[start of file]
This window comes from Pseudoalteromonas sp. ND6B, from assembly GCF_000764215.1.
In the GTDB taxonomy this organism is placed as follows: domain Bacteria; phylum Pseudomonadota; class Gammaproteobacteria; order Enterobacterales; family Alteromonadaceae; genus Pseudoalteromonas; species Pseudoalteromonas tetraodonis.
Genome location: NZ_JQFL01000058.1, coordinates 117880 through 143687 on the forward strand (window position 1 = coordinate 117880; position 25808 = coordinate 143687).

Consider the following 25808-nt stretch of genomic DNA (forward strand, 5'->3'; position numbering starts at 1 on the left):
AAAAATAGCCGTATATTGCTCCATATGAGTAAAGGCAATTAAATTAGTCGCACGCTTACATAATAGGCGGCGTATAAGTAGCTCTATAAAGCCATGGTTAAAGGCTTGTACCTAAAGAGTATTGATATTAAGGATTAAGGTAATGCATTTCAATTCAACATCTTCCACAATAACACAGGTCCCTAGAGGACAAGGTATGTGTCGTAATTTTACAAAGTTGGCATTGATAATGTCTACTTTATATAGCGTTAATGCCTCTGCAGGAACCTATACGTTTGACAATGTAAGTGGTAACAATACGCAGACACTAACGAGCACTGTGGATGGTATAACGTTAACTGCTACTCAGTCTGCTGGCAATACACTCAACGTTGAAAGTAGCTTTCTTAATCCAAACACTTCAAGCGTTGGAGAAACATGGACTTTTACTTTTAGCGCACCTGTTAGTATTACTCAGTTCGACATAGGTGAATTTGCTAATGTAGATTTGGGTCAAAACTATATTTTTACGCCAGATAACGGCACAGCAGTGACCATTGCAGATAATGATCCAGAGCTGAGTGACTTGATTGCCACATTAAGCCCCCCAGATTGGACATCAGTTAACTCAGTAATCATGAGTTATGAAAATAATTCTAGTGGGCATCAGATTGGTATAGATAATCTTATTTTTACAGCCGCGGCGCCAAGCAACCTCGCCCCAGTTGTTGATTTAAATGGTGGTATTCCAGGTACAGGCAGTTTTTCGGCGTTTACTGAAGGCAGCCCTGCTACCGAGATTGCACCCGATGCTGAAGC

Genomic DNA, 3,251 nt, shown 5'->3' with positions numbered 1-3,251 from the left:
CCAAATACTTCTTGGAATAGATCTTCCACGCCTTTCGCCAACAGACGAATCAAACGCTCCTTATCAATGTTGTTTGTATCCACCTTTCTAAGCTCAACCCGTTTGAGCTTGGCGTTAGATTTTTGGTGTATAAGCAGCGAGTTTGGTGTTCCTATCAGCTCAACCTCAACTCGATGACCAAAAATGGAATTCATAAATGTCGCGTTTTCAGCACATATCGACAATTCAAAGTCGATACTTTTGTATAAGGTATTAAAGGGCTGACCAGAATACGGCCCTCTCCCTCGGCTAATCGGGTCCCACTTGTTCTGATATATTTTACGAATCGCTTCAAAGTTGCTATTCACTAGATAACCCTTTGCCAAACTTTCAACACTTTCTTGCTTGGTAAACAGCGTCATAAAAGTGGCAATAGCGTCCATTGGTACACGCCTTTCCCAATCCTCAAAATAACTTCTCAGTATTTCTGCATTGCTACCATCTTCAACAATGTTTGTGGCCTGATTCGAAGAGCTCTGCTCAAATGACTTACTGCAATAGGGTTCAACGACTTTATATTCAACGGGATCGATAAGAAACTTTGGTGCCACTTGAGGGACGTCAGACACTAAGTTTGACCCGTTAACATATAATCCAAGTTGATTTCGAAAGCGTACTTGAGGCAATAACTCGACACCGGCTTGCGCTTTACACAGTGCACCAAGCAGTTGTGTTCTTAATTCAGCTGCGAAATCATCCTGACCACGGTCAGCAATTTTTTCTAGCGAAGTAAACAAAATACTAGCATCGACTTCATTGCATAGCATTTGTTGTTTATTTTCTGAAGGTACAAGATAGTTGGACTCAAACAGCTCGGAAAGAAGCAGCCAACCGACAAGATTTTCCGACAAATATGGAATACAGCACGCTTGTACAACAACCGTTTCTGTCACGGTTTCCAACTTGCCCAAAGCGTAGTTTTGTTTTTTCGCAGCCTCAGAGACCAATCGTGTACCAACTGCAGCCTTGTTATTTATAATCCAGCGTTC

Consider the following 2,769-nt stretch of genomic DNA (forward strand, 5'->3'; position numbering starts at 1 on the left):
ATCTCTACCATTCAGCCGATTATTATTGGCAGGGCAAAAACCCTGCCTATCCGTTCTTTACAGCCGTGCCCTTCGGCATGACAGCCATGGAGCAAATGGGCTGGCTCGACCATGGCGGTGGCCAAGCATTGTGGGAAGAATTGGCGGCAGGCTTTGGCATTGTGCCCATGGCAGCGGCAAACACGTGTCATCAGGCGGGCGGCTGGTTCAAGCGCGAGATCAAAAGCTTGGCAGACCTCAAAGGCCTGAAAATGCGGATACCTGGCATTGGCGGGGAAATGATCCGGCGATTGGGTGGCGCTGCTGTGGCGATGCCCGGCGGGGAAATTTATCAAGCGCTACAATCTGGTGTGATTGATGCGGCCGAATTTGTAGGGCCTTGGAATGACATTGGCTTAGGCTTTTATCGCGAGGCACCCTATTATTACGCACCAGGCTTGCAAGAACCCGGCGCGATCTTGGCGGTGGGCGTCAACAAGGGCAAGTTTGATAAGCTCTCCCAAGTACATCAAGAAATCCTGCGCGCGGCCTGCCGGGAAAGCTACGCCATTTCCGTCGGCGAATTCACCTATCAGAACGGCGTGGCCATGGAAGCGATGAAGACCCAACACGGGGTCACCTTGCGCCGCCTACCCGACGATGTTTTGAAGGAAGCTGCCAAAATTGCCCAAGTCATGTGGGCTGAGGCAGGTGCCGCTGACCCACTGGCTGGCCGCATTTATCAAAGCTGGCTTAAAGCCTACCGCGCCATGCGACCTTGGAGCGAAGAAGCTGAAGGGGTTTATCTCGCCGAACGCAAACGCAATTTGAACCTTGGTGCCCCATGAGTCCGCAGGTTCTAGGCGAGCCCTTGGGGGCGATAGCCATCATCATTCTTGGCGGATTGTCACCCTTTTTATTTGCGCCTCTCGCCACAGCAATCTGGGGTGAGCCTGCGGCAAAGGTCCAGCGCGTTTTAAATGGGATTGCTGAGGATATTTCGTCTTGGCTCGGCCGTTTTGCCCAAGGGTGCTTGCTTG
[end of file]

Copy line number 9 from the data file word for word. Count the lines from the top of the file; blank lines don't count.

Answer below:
ATCTCTACCATTCAGCCGATTATTATTGGCAGGGCAAAAACCCTGCCTATCCGTTCTTTACAGCCGTGCCCTTCGGCATGACAGCCATGGAGCAAATGGGCTGGCTCGACCATGGCGGTGGCCAAGCATTGTGGGAAGAATTGGCGGCAGGCTTTGGCATTGTGCCCATGGCAGCGGCAAACACGTGTCATCAGGCGGGCGGCTGGTTCAAGCGCGAGATCAAAAGCTTGGCAGACCTCAAAGGCCTGAAAATGCGGATACCTGGCATTGGCGGGGAAATGATCCGGCGATTGGGTGGCGCTGCTGTGGCGATGCCCGGCGGGGAAATTTATCAAGCGCTACAATCTGGTGTGATTGATGCGGCCGAATTTGTAGGGCCTTGGAATGACATTGGCTTAGGCTTTTATCGCGAGGCACCCTATTATTACGCACCAGGCTTGCAAGAACCCGGCGCGATCTTGGCGGTGGGCGTCAACAAGGGCAAGTTTGATAAGCTCTCCCAAGTACATCAAGAAATCCTGCGCGCGGCCTGCCGGGAAAGCTACGCCATTTCCGTCGGCGAATTCACCTATCAGAACGGCGTGGCCATGGAAGCGATGAAGACCCAACACGGGGTCACCTTGCGCCGCCTACCCGACGATGTTTTGAAGGAAGCTGCCAAAATTGCCCAAGTCATGTGGGCTGAGGCAGGTGCCGCTGACCCACTGGCTGGCCGCATTTATCAAAGCTGGCTTAAAGCCTACCGCGCCATGCGACCTTGGAGCGAAGAAGCTGAAGGGGTTTATCTCGCCGAACGCAAACGCAATTTGAACCTTGGTGCCCCATGAGTCCGCAGGTTCTAGGCGAGCCCTTGGGGGCGATAGCCATCATCATTCTTGGCGGATTGTCACCCTTTTTATTTGCGCCTCTCGCCACAGCAATCTGGGGTGAGCCTGCGGCAAAGGTCCAGCGCGTTTTAAATGGGATTGCTGAGGATATTTCGTCTTGGCTCGGCCGTTTTGCCCAAGGGTGCTTGCTTG